Euro Countries Vote To Save Greece From Default

After months of wrangling and marathon talks in Brussels, European Union finance ministers approved a second bailout for Greece worth more than $170 billion to help save the country from bankruptcy. It's the second massive aid package for Athens in two years during a debt crisis that has pushed the euro currency union to the breaking point.

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It's MORNING EDITION from NPR News. Good morning. I'm Renee Montagne.


And I'm Steve Inskeep. After months of debate and more than a few expressions of regret, European nations have taken the next step toward keeping Greece afloat. European Union finance ministers approved a second bailout for Greece. It's worth more than $170 billion and it's meant to help save the country from bankruptcy.

In order to get that money, Greek leaders had to approve austerity measures so severe they prompted another round of violent protests in Athens. Even though Europeans approved the latest payments, some are voicing doubts that Athens will keep its commitments. And as we'll hear in a moment, Greeks too have their doubts about the financial rescue.

NPR's Eric Westervelt starts our coverage in Brussels.

ERIC WESTERVELT, BYLINE: After meeting for more than 13 hours, a tired looking Jean-Claude Juncker, who chairs the Eurogroup of finance ministers, told a pre-dawn news conference that this new deal would allow Greece to get back on a path toward sustainable growth and employment.

JEAN-CLAUDE JUNCKER: We have reached a far-reaching agreement on Greece's new program and private sector involvement that will lead to a very significant debt reduction for Greece and pave the way towards an unprecedented amount of new official financing to secure Greece's future in the euro area.

WESTERVELT: The deal now hinges on persuading enough private bondholders to take even bigger than expected losses on Greek debt and for Athens to commit and implement deep cuts.

Juncker said the goal is to try to reduce Greece's debt to 120.5 percent of domestic economic output by 2020. Currently, Greece's debt is 160 percent of GDP.

The EU also agreed to let Athens pay lower interest rates on its bailout loans. The agreement will now let Athens move ahead with a bond swap with private investors that will see about 100 billion euro of Greek debt written off as banks and insurers swap bonds they hold for ones with a lower interest rate and longer maturation date. Private sector holders of Greek debt will take losses of more than 53 percent on their bonds, an almost 70 percent loss on the real value of the debt.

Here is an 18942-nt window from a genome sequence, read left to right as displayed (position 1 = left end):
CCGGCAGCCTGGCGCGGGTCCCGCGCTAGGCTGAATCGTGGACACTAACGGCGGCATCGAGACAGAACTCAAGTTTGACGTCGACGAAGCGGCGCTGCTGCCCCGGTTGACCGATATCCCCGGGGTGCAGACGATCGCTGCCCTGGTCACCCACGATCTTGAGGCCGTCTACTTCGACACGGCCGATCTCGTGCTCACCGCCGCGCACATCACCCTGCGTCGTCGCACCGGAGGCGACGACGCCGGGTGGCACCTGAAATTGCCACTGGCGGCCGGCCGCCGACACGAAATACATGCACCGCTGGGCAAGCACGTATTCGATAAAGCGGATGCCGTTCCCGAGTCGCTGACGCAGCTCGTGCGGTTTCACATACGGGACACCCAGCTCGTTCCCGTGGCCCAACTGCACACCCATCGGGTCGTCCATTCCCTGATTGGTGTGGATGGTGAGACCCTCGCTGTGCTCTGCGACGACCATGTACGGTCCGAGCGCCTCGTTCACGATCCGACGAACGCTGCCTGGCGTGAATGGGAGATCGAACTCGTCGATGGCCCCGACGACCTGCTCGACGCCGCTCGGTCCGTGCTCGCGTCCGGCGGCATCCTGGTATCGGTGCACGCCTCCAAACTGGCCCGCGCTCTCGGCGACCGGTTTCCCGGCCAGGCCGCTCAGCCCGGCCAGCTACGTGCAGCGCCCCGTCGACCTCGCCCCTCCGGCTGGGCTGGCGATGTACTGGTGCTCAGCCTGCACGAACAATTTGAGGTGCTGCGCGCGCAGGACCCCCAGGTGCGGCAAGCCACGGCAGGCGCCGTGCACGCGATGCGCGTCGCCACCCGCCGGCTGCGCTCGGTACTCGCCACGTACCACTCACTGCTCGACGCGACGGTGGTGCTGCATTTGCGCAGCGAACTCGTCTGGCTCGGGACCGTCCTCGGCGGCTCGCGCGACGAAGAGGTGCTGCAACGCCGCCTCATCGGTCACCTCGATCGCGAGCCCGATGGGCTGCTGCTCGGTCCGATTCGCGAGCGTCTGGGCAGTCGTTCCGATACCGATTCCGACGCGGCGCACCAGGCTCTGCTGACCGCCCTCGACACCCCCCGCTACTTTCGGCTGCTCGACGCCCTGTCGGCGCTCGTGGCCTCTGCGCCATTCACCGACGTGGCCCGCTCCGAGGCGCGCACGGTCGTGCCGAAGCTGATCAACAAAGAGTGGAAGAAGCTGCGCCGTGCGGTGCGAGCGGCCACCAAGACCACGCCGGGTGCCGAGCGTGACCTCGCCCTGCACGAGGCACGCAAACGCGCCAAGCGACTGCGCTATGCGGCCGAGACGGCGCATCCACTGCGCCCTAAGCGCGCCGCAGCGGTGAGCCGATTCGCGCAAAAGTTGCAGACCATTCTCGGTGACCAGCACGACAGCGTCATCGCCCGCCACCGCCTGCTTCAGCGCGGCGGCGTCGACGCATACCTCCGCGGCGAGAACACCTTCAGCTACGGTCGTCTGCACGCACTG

The International Monetary Fund's contribution to this still needs approval by its board. This morning, IMF head Christine Lagarde voiced confidence enough of the private sector would buy into the program, which she said should set the conditions for Greece to return to fiscal health.

CHRISTINE LAGARDE: Should really give enough space for Greece to restore its competitiveness, to improve its debt sustainability, and to demonstrate that with good and solid and rigorous implementation, checked on a regular basis by the various partners associated with the program, it can get back on track.

WESTERVELT: For many in the eurozone, increased overnight is key. Under the new terms there will be a permanent monitoring team in Athens and bailout money will be paid into a special account to ensure that Greece prioritizes servicing its debt above all else. Yet fear remains that Greece's chronic lack of growth and history of back-sliding on implementation could derail this latest package and again threaten the stability of the currency union.

For their part, Greeks are deeply frustrated. Parliament has passed big spending, wage and pension cuts, measures that have sparked street protests and riots. Greece's political leaders have had to commit in writing that they will stick with the bailout terms even after April elections, which many Greeks see as loss of sovereignty and democratic control.

This second bailout comes as relations between Greece and its eurozone partners have hit a low point. Many in Germany, Greece's biggest paymaster, are conflicted. They want a strong euro and good relations for their export-dependent economy. But taxpayers are also tired of pouring money into Athens.

Alex Hund sells cheese - yes, including Greek feta - at an outdoor market in Berlin.

ALEX HUND: We as Germans, we export so much, so of course for us it's very important to have the European community. But at the moment I think that Greece might be a little bit bottomless barrel, right? So there should be some things they do to prove that the money isn't just running away.

WESTERVELT: The second bailout now faces scrutiny from lawmakers in eurozone capitals, including next week in the German and Dutch parliaments - the two nations that have been the most critical of Greece's handling of its two-year-old debt crisis.

Eric Westervelt, NPR News, Brussels.

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